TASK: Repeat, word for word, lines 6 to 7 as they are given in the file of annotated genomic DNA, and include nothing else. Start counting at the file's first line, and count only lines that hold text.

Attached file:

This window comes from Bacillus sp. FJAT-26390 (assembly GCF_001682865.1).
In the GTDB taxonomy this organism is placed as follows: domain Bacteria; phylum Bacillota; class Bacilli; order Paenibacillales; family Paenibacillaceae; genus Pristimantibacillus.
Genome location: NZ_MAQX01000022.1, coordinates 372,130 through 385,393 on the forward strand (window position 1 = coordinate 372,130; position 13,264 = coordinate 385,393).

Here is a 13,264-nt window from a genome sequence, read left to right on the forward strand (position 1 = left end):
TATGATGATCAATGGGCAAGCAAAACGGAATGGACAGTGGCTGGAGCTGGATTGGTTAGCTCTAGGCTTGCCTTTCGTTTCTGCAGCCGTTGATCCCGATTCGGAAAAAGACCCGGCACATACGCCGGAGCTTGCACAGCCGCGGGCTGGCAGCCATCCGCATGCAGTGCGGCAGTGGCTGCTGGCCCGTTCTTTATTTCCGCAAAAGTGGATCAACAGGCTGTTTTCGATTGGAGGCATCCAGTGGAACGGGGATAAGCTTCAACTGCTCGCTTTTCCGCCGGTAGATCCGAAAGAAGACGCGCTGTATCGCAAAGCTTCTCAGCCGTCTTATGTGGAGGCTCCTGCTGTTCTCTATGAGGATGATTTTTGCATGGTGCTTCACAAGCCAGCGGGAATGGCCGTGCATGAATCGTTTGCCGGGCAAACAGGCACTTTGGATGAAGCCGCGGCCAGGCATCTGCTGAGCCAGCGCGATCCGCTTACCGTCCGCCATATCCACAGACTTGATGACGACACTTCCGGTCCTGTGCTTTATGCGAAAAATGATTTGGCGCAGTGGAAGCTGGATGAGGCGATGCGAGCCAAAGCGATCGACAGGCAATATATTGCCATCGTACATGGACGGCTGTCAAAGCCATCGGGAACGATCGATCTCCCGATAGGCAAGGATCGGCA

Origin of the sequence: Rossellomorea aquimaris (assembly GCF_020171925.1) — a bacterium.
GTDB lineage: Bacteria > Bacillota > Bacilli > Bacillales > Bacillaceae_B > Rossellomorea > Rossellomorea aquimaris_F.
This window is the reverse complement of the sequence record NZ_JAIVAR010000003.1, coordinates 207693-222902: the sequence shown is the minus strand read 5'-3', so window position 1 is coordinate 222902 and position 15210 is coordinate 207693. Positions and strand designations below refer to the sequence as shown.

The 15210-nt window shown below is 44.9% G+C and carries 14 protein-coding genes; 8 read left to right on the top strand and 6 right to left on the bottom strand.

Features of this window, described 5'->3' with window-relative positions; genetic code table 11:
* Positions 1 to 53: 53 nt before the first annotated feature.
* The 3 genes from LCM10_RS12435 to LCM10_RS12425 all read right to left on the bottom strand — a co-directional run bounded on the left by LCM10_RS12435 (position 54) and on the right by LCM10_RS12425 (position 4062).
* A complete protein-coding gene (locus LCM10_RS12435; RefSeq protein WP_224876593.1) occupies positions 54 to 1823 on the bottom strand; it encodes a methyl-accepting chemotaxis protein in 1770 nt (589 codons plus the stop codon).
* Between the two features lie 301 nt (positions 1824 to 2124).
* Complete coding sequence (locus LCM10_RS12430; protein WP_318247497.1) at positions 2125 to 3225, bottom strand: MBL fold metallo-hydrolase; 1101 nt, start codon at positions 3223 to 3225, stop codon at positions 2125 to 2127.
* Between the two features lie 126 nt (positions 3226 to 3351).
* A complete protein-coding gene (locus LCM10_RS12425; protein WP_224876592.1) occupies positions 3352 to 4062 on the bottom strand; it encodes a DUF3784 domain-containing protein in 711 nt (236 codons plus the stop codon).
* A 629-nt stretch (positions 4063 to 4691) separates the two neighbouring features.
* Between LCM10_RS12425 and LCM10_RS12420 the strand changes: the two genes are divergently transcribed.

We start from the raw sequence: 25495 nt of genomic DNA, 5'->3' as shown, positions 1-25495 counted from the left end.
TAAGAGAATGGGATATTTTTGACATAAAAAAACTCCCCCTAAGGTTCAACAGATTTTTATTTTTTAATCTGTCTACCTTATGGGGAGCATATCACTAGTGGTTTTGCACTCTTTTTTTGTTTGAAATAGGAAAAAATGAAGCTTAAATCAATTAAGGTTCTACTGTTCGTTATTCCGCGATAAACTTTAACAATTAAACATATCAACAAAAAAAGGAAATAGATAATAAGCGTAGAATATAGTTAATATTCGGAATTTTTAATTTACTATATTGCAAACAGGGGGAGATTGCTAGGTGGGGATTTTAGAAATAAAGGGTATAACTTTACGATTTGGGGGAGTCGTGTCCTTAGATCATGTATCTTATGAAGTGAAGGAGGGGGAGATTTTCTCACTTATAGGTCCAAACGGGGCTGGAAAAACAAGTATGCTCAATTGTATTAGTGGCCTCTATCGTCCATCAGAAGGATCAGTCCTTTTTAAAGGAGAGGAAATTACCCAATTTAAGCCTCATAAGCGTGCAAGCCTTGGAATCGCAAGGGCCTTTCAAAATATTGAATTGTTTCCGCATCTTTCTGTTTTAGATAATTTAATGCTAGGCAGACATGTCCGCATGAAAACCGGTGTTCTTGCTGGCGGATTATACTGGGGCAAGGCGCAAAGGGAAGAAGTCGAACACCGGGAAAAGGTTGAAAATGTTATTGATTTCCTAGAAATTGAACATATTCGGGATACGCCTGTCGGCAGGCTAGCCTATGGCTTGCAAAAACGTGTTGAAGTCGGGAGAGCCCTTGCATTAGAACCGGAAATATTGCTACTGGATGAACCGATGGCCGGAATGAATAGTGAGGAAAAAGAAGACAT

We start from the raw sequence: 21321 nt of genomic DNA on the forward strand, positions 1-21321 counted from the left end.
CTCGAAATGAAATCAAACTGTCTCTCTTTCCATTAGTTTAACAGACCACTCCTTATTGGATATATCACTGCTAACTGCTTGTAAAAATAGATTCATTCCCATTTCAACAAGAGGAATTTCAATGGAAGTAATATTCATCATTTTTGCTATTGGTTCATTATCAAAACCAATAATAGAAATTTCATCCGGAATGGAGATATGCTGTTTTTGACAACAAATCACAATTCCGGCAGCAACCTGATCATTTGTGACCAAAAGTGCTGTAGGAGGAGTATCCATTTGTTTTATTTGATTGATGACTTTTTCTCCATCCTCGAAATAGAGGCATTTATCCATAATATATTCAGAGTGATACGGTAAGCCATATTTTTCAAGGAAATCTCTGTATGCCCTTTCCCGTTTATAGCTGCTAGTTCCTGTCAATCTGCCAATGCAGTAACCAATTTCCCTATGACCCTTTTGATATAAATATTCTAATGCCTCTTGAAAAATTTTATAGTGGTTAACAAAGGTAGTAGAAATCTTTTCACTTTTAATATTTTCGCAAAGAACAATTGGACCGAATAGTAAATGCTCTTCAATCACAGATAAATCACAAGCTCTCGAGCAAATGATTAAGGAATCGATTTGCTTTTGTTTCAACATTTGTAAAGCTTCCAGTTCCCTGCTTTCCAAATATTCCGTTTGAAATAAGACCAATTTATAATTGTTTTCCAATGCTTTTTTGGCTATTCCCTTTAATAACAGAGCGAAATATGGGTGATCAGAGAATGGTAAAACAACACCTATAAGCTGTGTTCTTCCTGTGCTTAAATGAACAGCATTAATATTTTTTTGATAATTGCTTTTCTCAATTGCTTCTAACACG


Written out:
Origin of the sequence: Rossellomorea aquimaris (assembly GCF_020171925.1) — a bacterium.
GTDB lineage: Bacteria > Bacillota > Bacilli > Bacillales > Bacillaceae_B > Rossellomorea > Rossellomorea aquimaris_F.